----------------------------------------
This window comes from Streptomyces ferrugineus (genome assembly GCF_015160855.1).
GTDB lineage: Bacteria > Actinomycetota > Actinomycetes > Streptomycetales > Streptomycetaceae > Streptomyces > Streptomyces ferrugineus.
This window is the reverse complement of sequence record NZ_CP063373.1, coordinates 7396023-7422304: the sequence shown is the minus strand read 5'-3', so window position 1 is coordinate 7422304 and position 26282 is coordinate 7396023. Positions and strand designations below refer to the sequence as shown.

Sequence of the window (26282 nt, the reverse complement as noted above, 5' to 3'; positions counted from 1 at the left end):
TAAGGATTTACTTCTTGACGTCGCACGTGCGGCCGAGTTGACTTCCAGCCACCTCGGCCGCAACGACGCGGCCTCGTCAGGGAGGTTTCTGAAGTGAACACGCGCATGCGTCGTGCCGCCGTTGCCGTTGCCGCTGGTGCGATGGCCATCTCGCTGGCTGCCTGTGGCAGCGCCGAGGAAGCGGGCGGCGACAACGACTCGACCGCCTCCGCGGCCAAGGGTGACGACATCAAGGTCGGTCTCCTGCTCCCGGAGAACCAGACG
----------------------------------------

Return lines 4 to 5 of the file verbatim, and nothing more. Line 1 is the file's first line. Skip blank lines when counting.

Sequence of the window (26282 nt, the reverse complement as noted above, 5' to 3'; positions counted from 1 at the left end):
TAAGGATTTACTTCTTGACGTCGCACGTGCGGCCGAGTTGACTTCCAGCCACCTCGGCCGCAACGACGCGGCCTCGTCAGGGAGGTTTCTGAAGTGAACACGCGCATGCGTCGTGCCGCCGTTGCCGTTGCCGCTGGTGCGATGGCCATCTCGCTGGCTGCCTGTGGCAGCGCCGAGGAAGCGGGCGGCGACAACGACTCGACCGCCTCCGCGGCCAAGGGTGACGACATCAAGGTCGGTCTCCTGCTCCCGGAGAACCAGACG